STATE OF GRACE Everyone Elses Universe (3rd Stone)
"Everyone Elses Universe" is the second album proper by the aptly named Nottingham quartet State Of Grace, who, during their five-year lifespan have been compared with the likes of Curve, Edith Piaf (both not necessarily something to shout about), Cocteau Twins and New Order (both something to shout very loudly about indeed).
The album begins with "Conspiracy", a twenty-three minute seven-part suite, but before you shout "Suppers Ready" and run to the hills note that it ambles through the sort of lush and balmy pastures more normally visited by the likes of Transglobal Underground and Loop Guru, with lashings of sugary Saint Etienne/Dubstar synths and Orb/Pink Floyd atmospherics on top. In fact Sarah Simmonds vocals evoke a kind of grown-up Sarah Cracknell divested of all hints of kitsch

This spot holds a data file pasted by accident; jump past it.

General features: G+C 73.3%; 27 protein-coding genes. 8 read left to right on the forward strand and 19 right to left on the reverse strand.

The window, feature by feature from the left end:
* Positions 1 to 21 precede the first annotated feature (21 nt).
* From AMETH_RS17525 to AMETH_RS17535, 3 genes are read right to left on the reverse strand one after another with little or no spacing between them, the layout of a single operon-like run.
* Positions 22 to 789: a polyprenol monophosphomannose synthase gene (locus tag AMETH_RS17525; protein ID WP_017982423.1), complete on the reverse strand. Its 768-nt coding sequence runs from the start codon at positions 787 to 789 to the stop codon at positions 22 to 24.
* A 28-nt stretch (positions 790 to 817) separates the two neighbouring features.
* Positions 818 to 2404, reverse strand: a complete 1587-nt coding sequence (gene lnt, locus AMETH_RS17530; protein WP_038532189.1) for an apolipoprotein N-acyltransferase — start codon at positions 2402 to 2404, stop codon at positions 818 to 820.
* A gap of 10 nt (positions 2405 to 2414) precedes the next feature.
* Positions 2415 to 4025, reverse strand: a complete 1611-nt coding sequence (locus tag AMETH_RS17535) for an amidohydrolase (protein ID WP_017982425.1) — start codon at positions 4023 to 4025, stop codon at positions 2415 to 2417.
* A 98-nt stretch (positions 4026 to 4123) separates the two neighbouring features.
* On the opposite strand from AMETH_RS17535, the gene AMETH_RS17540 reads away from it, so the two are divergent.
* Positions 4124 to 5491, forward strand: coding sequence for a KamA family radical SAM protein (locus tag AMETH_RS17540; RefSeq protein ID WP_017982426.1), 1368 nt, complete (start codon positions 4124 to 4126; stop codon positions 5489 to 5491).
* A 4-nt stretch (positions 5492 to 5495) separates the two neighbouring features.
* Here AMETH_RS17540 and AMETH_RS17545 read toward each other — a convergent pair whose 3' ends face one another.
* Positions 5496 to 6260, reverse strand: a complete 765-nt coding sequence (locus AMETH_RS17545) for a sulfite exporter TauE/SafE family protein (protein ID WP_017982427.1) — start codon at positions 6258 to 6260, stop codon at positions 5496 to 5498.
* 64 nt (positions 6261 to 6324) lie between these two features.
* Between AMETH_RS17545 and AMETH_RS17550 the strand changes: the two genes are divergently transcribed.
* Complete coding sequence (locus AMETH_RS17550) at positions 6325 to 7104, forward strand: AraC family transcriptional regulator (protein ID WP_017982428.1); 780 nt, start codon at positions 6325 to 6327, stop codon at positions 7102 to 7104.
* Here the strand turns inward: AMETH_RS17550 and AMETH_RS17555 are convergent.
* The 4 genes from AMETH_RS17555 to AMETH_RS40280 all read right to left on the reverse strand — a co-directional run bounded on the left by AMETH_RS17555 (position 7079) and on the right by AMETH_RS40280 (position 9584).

Other tracks include the more upbeat single "Perfect And Wild", powered by the kind of guitar sound that hasnt been heard since George Harrisons "All Things Must Pass" album, and the ambient dreamscapes of "Rose II". Best track award, however, goes to a truly revelatory, mesmeric eight-minute reading of Badfingers "Name Of The Game" that ambles gently through your consciousness like a slowly unwinding watch spring, all shuffly drum machine and mournful slide guitar. In a parallel universe this deserves to be number one forever (well, number two, after the complete works of The Blue Nile, of course), but the fact that the chorus doesnt arrive until four minutes into the song suggests that it has No Commercial Potential in this one, which is a minor tragedy. Its also a shame that State Of Graces own songs dont really match up to the greatness of Peter Hams, but all things considered "Everyone Elses Universe" is a saccharine-sweet treat of an album, done something of a disservice by the obligatory remix padding (even if one of them is by Jack Dangers, of Meat Beat Manifesto fame).